My solo show at the Quesnel Art Gallery is now confirmed for next June.
I will also be doing a weekend long workshop at the gallery and teaching some of my more involved techniques.
Quesnel is a northern town committed enough to the arts to have a public gallery. My experience with Quesnel is that people from there enjoy art. Many of them traveled to Wells last summer and purchased art from my gallery. Quesnel is not a large city. The people work in jobs like ranching, forestry and mining. They are earthy. The land is wild and cold for most of the year. Men wear big beards, drive big trucks and work hard. Women are tough and solid. Not a likely place for art appreciation. But it is by far my favourite place to show.
I was thrilled last summer at the loggers, truck drivers and miners who came in the St. Georges Gallery in Wells. Sometimes they chopped my wood for the fire for a chance sit in the warmth and take in one of Corey Hardeman or Marie Nagel's paintings. They played with my sculpture and were thrilled by some of my techniques. I was also given rusty bits, help setting up and sled dog hair. And they bought work. The majority of my sales were from Quesnel patrons.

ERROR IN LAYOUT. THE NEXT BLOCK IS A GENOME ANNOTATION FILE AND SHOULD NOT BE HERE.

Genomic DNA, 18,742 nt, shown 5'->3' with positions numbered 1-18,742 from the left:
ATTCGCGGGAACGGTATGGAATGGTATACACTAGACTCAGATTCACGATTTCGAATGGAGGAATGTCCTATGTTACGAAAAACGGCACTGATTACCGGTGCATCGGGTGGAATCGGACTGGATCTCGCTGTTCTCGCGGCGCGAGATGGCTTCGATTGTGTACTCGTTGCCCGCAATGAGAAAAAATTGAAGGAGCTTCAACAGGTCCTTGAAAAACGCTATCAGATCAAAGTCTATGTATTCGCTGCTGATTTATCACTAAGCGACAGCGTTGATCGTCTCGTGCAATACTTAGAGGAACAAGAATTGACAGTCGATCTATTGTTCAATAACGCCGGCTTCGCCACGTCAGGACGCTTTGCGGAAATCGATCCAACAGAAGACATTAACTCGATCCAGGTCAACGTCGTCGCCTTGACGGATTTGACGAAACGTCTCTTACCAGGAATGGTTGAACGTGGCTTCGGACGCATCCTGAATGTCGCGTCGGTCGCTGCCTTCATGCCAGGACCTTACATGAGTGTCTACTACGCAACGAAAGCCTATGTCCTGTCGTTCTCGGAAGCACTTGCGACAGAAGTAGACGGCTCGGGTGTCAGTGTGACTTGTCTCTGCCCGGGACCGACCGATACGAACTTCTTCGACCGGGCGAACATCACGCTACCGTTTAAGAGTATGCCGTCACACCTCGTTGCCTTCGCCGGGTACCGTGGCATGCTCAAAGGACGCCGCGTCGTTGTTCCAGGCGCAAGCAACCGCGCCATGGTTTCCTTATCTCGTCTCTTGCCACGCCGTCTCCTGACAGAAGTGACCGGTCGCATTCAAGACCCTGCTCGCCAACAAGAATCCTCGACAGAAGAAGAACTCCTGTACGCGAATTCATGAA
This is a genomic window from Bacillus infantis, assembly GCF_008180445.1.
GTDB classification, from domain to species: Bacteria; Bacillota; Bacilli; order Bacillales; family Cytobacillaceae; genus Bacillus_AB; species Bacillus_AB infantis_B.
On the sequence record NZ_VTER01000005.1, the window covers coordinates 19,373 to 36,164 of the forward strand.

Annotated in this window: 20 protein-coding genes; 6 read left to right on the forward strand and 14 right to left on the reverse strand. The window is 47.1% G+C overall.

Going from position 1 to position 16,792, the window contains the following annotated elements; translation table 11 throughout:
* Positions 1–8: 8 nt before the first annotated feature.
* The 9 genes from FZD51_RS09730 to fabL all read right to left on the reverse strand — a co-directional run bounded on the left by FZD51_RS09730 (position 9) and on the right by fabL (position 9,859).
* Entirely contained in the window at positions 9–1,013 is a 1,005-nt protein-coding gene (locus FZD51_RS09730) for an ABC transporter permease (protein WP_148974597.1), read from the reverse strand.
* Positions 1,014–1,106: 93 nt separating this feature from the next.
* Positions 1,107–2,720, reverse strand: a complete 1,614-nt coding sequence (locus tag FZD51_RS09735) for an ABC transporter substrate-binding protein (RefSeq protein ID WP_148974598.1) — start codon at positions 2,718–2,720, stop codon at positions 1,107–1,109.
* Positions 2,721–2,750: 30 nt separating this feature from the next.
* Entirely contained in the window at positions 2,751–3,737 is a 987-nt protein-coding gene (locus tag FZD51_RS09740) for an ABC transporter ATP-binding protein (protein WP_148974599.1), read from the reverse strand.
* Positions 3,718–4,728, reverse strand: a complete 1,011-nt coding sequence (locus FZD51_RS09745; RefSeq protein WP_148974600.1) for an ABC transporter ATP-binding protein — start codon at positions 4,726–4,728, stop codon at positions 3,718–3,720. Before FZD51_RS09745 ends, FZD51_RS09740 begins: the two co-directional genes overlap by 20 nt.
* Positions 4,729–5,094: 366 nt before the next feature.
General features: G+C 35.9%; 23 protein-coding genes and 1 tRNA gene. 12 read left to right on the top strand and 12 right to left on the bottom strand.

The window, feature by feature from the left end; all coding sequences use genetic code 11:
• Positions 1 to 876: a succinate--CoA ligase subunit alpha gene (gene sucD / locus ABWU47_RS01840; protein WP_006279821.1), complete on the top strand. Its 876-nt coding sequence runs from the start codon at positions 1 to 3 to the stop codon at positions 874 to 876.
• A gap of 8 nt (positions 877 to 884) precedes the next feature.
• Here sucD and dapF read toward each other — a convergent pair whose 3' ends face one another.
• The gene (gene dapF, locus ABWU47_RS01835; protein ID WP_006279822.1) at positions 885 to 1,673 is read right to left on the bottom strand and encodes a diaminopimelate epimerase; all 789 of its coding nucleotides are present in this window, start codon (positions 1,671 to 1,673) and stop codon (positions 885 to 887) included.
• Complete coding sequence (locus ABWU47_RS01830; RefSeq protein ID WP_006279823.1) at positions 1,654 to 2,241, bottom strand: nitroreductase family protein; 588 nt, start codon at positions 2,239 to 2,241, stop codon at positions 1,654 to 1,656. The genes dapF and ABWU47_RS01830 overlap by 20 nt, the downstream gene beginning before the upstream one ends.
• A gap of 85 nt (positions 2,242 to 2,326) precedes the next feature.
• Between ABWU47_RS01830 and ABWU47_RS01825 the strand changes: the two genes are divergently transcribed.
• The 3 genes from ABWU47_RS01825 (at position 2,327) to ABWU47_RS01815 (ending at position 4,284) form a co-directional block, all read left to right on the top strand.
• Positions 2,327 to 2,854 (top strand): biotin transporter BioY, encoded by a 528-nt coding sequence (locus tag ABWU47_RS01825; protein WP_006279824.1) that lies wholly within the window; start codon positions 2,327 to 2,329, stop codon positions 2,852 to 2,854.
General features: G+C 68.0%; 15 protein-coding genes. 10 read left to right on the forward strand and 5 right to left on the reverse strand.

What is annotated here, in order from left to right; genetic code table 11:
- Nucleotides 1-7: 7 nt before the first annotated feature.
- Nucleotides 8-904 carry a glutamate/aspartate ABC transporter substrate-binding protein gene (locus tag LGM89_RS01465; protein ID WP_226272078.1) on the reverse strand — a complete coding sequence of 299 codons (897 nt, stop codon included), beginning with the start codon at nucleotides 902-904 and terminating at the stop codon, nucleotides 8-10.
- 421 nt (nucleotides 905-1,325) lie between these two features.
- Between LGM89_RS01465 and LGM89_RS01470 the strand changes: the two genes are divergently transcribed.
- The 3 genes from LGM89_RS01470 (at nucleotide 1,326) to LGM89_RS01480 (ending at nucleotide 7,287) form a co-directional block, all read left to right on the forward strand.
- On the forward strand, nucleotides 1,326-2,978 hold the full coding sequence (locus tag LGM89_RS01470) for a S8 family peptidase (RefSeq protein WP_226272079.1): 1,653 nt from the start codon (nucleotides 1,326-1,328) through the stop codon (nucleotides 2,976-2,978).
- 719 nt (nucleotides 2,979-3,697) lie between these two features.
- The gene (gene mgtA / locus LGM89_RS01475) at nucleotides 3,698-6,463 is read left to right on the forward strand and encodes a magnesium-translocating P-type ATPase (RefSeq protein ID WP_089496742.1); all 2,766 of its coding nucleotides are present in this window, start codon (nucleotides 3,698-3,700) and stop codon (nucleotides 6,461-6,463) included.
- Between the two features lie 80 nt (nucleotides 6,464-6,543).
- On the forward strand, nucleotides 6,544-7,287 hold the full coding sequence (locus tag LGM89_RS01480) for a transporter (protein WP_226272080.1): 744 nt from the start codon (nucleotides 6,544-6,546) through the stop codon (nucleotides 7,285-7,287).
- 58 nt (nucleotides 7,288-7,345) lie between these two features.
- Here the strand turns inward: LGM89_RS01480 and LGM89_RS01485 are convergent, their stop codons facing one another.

I can't help think that the constant and patient education Marie Nagel did exposed these people to a different way of seeing. That her common and gentle influence made a difference for all other artists in the area. She was followed by the efforts from people like the I.M.A., Bill Horne and Claire Kudjundzic, the Quesnel Art Gallery, Paul Crawford and his wife Julie, and the Two Rivers Gallery in Prince George.
No doubt the people in Quesnel honour art enough to have such a beautiful gallery that changes shows about once a month and offers locals the opportunity to learn from artists. I am thrilled to get to share some of my skills.